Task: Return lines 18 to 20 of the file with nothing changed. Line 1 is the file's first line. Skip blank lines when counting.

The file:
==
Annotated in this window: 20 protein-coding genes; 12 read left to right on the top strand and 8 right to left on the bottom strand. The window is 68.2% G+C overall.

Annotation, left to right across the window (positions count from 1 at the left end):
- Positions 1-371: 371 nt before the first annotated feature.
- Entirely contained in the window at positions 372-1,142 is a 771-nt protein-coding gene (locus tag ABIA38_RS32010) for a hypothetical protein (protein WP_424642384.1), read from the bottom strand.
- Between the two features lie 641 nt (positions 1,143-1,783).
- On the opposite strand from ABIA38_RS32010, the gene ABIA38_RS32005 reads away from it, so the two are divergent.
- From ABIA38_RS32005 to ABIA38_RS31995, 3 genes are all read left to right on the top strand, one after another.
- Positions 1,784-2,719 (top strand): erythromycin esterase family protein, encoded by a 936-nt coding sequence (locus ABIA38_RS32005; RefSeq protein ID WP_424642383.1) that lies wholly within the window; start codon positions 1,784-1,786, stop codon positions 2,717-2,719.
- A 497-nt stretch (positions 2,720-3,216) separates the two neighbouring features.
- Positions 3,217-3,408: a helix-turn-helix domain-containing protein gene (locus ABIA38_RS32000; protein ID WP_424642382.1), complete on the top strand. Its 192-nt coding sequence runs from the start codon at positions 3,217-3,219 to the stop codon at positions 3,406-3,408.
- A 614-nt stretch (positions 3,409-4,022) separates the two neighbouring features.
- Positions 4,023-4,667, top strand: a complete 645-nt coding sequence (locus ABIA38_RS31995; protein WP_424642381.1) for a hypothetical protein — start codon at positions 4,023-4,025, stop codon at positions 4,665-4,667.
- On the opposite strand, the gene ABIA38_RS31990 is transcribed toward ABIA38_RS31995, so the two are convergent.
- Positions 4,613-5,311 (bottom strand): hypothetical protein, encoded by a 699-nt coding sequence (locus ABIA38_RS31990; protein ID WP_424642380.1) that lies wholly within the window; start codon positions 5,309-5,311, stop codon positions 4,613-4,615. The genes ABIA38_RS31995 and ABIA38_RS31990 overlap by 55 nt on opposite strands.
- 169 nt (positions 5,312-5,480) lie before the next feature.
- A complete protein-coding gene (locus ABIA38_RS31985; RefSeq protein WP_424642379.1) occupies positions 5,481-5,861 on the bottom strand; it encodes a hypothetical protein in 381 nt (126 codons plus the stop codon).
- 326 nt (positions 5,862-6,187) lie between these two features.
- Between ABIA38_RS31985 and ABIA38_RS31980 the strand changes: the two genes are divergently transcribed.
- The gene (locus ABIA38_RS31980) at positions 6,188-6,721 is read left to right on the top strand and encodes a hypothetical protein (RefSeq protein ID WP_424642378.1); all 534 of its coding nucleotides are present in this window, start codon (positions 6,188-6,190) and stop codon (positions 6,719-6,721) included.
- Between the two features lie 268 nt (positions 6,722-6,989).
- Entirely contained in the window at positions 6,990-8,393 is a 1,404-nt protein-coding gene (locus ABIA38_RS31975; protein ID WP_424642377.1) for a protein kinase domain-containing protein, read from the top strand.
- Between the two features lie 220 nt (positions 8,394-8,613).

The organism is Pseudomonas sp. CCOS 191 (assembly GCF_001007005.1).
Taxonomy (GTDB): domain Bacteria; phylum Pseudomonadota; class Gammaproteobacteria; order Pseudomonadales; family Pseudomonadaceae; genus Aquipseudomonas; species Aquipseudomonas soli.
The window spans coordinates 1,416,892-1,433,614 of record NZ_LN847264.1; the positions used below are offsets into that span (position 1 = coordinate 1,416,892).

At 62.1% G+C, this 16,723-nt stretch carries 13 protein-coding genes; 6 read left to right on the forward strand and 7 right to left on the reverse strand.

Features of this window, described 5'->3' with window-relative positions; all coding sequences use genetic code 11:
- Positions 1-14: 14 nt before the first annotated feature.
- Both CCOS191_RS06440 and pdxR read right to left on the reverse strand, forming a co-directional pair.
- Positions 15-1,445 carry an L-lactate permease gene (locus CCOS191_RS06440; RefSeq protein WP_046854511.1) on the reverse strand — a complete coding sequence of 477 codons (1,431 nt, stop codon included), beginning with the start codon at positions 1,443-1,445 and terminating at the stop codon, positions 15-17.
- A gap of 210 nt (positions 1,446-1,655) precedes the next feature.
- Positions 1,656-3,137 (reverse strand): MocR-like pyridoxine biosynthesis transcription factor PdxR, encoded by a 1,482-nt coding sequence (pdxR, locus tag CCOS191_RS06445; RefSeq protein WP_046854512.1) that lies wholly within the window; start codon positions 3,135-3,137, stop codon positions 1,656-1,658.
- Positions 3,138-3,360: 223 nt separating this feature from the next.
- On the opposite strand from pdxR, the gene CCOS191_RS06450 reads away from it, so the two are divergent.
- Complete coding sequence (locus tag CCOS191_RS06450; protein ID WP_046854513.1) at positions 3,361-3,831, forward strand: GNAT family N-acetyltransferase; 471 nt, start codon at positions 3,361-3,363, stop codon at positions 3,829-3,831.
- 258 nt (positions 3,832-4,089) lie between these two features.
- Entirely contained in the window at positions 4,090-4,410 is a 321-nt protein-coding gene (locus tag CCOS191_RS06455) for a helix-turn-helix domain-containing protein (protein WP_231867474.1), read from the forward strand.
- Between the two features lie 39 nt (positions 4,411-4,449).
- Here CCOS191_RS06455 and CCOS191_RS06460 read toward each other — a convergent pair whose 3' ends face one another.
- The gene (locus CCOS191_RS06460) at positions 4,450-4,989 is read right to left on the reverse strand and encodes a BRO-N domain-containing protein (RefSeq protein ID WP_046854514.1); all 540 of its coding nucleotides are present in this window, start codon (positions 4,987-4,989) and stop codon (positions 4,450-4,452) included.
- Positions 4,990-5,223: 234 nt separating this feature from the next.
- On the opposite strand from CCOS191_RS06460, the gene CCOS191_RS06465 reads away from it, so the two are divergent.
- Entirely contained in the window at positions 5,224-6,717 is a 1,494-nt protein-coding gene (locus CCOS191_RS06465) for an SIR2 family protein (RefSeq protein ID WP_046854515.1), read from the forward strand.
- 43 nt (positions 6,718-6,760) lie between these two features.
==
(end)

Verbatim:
- Between ABIA38_RS31985 and ABIA38_RS31980 the strand changes: the two genes are divergently transcribed.
- The gene (locus ABIA38_RS31980) at positions 6,188-6,721 is read left to right on the top strand and encodes a hypothetical protein (RefSeq protein ID WP_424642378.1); all 534 of its coding nucleotides are present in this window, start codon (positions 6,188-6,190) and stop codon (positions 6,719-6,721) included.
- Between the two features lie 268 nt (positions 6,722-6,989).